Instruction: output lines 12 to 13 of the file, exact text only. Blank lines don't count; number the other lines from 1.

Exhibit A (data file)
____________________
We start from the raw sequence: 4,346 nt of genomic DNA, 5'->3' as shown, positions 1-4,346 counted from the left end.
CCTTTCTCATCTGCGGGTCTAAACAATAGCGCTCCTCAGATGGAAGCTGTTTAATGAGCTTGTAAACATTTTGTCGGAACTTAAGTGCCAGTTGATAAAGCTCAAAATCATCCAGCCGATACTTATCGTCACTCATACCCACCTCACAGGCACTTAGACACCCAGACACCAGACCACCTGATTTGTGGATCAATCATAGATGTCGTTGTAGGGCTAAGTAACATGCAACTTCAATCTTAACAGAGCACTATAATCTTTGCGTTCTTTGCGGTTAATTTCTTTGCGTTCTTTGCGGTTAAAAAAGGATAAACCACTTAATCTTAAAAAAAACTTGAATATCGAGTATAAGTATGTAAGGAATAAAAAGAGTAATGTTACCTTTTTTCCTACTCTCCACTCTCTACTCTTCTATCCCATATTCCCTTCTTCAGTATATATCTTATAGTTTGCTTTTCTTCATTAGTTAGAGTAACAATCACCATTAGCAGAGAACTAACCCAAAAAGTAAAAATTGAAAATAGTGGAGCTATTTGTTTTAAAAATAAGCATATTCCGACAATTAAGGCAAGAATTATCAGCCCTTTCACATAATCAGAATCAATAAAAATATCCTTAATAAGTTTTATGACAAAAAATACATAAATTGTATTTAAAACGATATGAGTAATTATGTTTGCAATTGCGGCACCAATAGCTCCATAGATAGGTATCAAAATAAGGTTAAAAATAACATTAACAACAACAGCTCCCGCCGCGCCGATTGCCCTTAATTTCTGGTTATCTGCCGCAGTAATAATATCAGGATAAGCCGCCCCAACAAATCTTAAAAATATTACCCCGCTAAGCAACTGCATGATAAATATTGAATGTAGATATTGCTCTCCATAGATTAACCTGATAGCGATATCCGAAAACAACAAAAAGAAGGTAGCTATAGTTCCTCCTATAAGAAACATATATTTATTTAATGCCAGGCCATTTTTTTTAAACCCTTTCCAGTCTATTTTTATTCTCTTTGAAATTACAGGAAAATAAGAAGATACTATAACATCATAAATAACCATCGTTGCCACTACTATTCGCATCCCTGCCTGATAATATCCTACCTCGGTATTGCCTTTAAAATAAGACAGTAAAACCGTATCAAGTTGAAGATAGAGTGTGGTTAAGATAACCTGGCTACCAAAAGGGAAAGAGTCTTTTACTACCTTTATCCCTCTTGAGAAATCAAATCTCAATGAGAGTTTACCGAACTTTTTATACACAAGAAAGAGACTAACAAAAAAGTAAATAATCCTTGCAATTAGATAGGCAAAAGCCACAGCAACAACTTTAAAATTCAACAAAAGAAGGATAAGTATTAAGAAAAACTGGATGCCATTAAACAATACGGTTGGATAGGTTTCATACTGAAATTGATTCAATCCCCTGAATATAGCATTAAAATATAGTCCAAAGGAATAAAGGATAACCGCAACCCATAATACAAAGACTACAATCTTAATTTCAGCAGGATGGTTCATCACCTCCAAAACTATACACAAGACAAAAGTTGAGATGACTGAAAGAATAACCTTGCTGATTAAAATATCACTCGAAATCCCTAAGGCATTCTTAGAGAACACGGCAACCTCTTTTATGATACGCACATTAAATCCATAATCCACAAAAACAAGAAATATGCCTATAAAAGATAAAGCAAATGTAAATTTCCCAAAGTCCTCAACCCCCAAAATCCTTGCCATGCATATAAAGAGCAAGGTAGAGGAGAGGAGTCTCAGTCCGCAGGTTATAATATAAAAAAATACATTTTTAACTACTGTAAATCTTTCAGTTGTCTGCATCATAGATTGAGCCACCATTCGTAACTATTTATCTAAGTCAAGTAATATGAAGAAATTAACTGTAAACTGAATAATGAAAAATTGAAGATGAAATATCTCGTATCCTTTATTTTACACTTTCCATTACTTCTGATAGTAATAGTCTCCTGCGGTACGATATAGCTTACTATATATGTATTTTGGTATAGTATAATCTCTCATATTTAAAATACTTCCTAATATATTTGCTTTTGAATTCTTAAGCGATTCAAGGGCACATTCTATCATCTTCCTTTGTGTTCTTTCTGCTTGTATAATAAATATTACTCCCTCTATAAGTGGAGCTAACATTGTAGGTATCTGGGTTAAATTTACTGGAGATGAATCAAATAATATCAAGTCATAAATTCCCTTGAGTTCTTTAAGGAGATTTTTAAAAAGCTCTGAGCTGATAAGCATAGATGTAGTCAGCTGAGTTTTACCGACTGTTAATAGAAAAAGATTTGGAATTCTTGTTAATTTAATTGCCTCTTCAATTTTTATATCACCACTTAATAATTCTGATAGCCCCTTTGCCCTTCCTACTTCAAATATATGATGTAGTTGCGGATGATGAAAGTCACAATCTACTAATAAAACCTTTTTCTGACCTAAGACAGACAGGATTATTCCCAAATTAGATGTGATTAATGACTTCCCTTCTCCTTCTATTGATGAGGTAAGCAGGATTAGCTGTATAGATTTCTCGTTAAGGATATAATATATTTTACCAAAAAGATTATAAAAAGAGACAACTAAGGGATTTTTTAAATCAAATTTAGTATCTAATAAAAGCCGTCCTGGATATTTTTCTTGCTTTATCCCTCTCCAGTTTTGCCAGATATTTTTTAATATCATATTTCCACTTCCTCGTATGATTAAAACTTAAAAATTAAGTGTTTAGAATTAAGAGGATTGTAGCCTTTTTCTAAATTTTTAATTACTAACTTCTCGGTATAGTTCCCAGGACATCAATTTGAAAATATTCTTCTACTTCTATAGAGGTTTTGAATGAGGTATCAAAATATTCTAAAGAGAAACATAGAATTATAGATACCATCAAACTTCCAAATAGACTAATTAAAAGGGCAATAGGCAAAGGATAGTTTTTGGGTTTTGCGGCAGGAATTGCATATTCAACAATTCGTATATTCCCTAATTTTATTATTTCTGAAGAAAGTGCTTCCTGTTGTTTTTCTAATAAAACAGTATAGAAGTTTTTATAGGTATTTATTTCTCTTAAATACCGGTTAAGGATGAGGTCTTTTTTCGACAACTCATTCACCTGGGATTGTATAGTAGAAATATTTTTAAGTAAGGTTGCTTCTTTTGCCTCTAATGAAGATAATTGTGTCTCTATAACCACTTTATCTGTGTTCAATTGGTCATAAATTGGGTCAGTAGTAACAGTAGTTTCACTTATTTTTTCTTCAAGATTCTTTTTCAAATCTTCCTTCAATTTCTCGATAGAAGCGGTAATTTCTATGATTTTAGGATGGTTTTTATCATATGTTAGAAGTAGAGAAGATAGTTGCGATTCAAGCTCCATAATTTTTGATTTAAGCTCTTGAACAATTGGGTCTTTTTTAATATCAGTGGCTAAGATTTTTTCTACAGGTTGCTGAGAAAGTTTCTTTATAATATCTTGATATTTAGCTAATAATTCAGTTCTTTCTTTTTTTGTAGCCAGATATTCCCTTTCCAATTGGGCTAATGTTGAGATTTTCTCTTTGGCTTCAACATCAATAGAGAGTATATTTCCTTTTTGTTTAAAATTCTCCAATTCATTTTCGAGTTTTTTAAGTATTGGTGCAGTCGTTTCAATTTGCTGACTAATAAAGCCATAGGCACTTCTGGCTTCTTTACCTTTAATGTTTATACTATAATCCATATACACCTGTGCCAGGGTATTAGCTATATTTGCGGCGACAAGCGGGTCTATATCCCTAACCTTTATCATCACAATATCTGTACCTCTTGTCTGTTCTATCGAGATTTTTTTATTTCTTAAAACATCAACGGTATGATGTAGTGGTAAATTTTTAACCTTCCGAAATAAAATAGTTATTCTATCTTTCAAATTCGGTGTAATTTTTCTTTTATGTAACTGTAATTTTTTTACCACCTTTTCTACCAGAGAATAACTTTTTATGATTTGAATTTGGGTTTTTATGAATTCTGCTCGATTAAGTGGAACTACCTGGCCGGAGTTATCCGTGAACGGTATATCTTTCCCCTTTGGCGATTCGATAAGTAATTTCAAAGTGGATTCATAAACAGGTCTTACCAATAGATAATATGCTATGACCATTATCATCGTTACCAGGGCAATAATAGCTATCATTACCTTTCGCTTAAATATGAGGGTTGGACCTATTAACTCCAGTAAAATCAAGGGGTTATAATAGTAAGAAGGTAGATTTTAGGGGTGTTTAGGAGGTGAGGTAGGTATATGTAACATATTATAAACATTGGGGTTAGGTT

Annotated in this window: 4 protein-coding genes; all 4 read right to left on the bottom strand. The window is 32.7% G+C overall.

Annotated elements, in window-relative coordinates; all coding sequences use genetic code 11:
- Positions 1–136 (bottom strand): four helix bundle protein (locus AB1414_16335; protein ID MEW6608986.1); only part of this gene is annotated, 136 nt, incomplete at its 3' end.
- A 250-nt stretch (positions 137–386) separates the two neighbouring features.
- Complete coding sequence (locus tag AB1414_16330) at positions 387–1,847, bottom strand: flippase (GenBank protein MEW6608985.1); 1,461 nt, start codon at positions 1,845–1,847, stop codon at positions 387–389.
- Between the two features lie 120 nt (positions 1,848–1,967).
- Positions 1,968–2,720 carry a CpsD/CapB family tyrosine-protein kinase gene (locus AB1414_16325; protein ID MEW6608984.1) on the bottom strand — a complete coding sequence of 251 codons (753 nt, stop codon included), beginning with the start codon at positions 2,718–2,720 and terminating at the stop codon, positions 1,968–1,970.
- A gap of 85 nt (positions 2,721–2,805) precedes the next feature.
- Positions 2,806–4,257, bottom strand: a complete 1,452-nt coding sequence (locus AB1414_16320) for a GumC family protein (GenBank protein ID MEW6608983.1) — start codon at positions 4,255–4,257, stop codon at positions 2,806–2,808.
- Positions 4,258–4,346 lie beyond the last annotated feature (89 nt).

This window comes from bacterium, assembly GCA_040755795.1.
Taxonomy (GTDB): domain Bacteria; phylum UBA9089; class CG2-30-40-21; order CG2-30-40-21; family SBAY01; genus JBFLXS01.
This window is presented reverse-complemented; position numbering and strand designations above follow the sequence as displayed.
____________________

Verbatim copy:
- Positions 4,258–4,346 lie beyond the last annotated feature (89 nt).

This window comes from bacterium, assembly GCA_040755795.1.